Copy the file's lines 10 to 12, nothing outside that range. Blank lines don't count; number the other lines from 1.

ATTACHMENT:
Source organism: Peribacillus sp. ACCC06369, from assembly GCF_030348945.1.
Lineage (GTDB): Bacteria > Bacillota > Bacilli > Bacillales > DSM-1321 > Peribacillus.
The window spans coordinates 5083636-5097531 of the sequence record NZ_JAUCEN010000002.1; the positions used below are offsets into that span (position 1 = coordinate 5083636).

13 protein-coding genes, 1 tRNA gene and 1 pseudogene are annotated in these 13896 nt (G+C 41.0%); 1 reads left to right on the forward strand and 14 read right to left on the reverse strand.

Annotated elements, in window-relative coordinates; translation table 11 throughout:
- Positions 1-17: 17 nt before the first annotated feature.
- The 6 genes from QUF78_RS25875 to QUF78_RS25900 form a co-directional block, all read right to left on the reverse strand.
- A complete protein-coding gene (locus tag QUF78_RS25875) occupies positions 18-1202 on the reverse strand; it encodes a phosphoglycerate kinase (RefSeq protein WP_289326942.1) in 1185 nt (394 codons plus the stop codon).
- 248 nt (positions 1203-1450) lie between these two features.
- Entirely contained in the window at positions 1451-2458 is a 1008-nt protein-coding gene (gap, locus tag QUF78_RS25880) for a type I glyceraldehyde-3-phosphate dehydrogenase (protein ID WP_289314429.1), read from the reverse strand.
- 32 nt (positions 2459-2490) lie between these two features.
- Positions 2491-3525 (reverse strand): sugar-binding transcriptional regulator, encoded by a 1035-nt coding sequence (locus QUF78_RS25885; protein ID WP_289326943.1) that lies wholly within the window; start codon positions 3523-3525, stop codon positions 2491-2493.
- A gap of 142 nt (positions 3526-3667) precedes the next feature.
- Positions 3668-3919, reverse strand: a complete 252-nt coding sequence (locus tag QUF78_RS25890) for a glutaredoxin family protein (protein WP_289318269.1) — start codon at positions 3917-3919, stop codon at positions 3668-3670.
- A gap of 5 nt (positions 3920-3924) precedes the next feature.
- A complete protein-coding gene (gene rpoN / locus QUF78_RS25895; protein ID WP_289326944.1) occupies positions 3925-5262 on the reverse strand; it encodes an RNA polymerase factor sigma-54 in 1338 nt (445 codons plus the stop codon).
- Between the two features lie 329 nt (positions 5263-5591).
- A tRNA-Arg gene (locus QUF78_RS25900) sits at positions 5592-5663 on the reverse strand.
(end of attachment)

- Entirely contained in the window at positions 1451-2458 is a 1008-nt protein-coding gene (gap, locus tag QUF78_RS25880) for a type I glyceraldehyde-3-phosphate dehydrogenase (protein ID WP_289314429.1), read from the reverse strand.
- 32 nt (positions 2459-2490) lie between these two features.
- Positions 2491-3525 (reverse strand): sugar-binding transcriptional regulator, encoded by a 1035-nt coding sequence (locus QUF78_RS25885; protein ID WP_289326943.1) that lies wholly within the window; start codon positions 3523-3525, stop codon positions 2491-2493.